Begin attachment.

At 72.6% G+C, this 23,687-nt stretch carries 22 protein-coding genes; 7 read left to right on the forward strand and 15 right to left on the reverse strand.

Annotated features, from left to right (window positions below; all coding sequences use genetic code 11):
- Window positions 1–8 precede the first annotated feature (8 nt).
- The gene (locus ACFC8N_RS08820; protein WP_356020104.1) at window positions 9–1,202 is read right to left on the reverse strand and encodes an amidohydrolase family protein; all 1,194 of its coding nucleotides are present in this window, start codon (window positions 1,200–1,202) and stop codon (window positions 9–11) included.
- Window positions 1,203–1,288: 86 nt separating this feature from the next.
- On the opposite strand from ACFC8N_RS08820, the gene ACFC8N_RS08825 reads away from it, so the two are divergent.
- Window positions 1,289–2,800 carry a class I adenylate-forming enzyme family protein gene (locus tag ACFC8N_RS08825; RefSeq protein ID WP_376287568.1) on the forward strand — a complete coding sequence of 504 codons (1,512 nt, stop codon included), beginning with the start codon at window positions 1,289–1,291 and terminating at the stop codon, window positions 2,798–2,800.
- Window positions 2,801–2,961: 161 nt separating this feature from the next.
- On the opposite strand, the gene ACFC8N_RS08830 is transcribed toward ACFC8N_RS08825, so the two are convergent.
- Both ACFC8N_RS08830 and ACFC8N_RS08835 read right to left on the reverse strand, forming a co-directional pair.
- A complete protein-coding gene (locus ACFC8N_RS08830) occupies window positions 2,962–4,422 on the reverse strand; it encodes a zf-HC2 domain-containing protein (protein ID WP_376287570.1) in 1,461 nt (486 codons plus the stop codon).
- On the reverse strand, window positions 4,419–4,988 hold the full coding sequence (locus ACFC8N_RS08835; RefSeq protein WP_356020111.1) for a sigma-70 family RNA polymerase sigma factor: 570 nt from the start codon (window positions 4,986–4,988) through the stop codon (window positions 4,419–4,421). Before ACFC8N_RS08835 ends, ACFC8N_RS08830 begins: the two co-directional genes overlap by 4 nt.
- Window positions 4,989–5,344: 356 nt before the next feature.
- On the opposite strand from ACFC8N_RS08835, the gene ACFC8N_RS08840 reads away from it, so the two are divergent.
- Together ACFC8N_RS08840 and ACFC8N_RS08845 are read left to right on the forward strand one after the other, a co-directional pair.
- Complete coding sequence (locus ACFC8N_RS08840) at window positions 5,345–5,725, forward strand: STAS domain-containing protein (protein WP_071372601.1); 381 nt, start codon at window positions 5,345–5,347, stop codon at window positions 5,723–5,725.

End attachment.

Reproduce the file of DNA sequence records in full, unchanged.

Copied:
At 72.6% G+C, this 23,687-nt stretch carries 22 protein-coding genes; 7 read left to right on the forward strand and 15 right to left on the reverse strand.

Annotated features, from left to right (window positions below; all coding sequences use genetic code 11):
- Window positions 1–8 precede the first annotated feature (8 nt).
- The gene (locus ACFC8N_RS08820; protein WP_356020104.1) at window positions 9–1,202 is read right to left on the reverse strand and encodes an amidohydrolase family protein; all 1,194 of its coding nucleotides are present in this window, start codon (window positions 1,200–1,202) and stop codon (window positions 9–11) included.
- Window positions 1,203–1,288: 86 nt separating this feature from the next.
- On the opposite strand from ACFC8N_RS08820, the gene ACFC8N_RS08825 reads away from it, so the two are divergent.
- Window positions 1,289–2,800 carry a class I adenylate-forming enzyme family protein gene (locus tag ACFC8N_RS08825; RefSeq protein ID WP_376287568.1) on the forward strand — a complete coding sequence of 504 codons (1,512 nt, stop codon included), beginning with the start codon at window positions 1,289–1,291 and terminating at the stop codon, window positions 2,798–2,800.
- Window positions 2,801–2,961: 161 nt separating this feature from the next.
- On the opposite strand, the gene ACFC8N_RS08830 is transcribed toward ACFC8N_RS08825, so the two are convergent.
- Both ACFC8N_RS08830 and ACFC8N_RS08835 read right to left on the reverse strand, forming a co-directional pair.
- A complete protein-coding gene (locus ACFC8N_RS08830) occupies window positions 2,962–4,422 on the reverse strand; it encodes a zf-HC2 domain-containing protein (protein ID WP_376287570.1) in 1,461 nt (486 codons plus the stop codon).
- On the reverse strand, window positions 4,419–4,988 hold the full coding sequence (locus ACFC8N_RS08835; RefSeq protein WP_356020111.1) for a sigma-70 family RNA polymerase sigma factor: 570 nt from the start codon (window positions 4,986–4,988) through the stop codon (window positions 4,419–4,421). Before ACFC8N_RS08835 ends, ACFC8N_RS08830 begins: the two co-directional genes overlap by 4 nt.
- Window positions 4,989–5,344: 356 nt before the next feature.
- On the opposite strand from ACFC8N_RS08835, the gene ACFC8N_RS08840 reads away from it, so the two are divergent.
- Together ACFC8N_RS08840 and ACFC8N_RS08845 are read left to right on the forward strand one after the other, a co-directional pair.
- Complete coding sequence (locus ACFC8N_RS08840) at window positions 5,345–5,725, forward strand: STAS domain-containing protein (protein WP_071372601.1); 381 nt, start codon at window positions 5,345–5,347, stop codon at window positions 5,723–5,725.